JERUSALEM/BEIRUT • Israel launched heavy air strikes in Syria, while the Syrian army claimed to have brought down an Israeli F-16 after the Israelis intercepted an Iranian drone that penetrated their airspace from Syria.
The events yesterday appeared to be Israel's first direct engagement with Iranian forces across the increasingly volatile boundary in the Golan Heights, risking a new escalation in Syria's multifaceted seven-year war in the area.
The chain of events on Saturday began at 4.30am (10.30am Singapore time) when an Israeli Apache helicopter shot down an Iranian drone over the northern town of Beit Shean, the Israeli military said.
The drone had been sighted taking off from a base in Syria, and was intercepted after it crossed into Israeli territory, said Lieutenant-Colonel Jonathan Conricus, an Israeli military spokesman.
Israeli planes, including at least eight jets, then struck an Iranian installation in Syria which the Israeli military said operated the unmanned aircraft.
One of those planes, a United States-made F-16, crashed on its return from that mission, landing in an empty field near near the northern Israeli village of Harduf, and one of the pilots was injured as they ejected, the Israeli military said.
It said early assessments indicated that the jet had been shot down by Syrian fire, but this was still unconfirmed.
"We are willing, prepared and capable to exact a heavy price from anyone that attacks us. However, we are not looking to escalate the situation," a spokesman said.
It marked the most serious confrontation yet in Syria between Israel and Iranian and Iran-backed forces that have established a major foothold in the country while fighting in support of President Bashar al-Assad in the civil war.
Iran's expanding clout during the war, including deployments of Iran-backed forces like Lebanon's Hizbollah near the Golan frontier, has raised alarm in Israel, which has said it would act against any threat from its regional arch-enemy, Teheran.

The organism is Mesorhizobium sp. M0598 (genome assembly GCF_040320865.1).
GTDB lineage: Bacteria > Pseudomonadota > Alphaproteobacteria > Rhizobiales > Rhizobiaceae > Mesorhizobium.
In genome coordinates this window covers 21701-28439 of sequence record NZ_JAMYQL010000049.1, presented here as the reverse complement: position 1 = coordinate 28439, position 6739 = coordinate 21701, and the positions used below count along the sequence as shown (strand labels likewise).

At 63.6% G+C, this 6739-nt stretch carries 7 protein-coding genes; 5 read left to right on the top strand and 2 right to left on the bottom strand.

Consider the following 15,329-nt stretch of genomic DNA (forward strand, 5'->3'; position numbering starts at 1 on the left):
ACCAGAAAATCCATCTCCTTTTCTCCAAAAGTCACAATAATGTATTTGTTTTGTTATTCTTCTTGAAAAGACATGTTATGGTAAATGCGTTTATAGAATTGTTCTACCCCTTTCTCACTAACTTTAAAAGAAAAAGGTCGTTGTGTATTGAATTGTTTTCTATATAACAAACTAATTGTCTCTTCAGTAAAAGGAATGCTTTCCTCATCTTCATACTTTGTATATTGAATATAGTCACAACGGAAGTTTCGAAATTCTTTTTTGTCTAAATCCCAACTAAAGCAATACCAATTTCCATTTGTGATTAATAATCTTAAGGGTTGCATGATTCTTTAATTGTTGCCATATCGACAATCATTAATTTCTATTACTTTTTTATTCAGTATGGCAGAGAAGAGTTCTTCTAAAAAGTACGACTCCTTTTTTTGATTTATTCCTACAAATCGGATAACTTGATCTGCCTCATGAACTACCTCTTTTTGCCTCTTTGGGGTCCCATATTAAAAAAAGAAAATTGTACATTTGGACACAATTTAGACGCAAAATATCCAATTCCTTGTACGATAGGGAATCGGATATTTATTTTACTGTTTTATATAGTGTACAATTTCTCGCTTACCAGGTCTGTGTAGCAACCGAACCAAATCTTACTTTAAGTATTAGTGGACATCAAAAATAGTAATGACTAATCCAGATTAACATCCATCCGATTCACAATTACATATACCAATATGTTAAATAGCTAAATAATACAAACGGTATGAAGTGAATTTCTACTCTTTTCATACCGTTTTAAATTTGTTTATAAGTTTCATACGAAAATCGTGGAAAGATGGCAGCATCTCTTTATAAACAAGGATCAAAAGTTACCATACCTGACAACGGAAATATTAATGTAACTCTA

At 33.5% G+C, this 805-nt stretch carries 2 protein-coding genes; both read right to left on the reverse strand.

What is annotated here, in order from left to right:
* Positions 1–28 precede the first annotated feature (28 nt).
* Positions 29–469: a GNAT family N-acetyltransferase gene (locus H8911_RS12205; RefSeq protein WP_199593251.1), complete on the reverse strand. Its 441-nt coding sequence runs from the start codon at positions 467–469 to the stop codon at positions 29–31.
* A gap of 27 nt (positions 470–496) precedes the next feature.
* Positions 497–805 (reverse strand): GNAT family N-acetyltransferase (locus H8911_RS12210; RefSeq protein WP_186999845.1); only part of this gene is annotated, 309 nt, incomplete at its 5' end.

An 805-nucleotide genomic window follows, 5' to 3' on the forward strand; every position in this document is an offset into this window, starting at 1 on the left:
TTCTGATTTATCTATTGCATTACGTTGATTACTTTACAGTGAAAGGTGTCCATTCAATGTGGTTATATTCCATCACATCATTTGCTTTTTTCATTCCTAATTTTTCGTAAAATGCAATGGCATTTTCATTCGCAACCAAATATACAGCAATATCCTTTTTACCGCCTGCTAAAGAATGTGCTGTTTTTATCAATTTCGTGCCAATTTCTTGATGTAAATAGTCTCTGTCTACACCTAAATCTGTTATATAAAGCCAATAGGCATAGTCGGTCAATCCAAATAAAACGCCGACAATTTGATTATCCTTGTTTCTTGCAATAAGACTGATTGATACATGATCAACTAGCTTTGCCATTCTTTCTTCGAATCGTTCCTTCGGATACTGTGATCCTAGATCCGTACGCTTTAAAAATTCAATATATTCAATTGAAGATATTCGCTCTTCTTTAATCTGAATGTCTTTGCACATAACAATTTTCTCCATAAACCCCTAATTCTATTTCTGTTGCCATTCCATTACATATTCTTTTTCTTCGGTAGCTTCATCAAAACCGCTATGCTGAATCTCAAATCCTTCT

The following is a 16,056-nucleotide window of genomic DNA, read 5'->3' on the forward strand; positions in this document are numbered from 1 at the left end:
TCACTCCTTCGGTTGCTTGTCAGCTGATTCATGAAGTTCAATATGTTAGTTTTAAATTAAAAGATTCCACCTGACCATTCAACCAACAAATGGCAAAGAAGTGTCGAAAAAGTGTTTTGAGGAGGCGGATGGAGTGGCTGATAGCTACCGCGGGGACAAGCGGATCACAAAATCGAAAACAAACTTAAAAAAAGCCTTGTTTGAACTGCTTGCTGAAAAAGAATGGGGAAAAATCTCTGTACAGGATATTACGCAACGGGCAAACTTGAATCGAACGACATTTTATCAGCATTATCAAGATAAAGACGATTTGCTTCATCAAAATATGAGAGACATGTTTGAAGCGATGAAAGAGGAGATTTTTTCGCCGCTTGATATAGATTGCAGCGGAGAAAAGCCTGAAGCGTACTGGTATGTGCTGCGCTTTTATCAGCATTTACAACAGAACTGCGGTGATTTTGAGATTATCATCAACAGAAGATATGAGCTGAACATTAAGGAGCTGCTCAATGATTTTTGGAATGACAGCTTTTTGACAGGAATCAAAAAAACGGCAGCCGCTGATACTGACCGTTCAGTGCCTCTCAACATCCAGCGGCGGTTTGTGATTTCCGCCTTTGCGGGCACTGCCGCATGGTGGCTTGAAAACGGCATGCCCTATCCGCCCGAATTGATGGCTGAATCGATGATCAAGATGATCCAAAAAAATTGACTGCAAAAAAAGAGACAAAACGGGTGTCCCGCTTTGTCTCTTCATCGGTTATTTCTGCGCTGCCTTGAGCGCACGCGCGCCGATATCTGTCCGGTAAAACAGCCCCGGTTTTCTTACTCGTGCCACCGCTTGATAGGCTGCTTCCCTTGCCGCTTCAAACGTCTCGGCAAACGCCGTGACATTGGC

Israel's air force has aimed at Syrian military and Hizbollah targets in Syria on an almost regular basis, but its attacks yesterday appeared to be the most intense yet.
Iran, along with Russia - which had helped prop up the Assad government - denied that any of its drones had entered Israeli air space or that they had any role in shooting down the Israeli jet. Russia called for "restraint" from all sides.
The semi-official Iranian news agency Isna quoted Revolutionary Guards deputy commander Hossein Salam as saying: "We can destroy all American bases in the region."
The Shi'ite Muslim Hizbollah group said the downing of the Israeli jet marked the "start of a new strategic phase" which would limit Israeli exploitation of Syrian airspace. "Today's developments mean the old equations have categorically ended," the heavily-armed movement said in a statement.
Hizbollah and Israel last fought a major conflict in 2006.
Tensions have also spiked across the frontier between Israel and Lebanon over Israeli plans for a border wall, and Lebanese plans to exploit an offshore energy block which is partly located in disputed waters.
US President Donald Trump's administration has backed Israel's hawkish stance on Iran, and declared containing Teheran's influence an objective of its Syria policy.
Air raid sirens sounded in the early morning of the Jewish sabbath in northern Israel and flights at Tel Aviv's international airport were briefly halted.
The frontier fell quiet by mid-afternoon.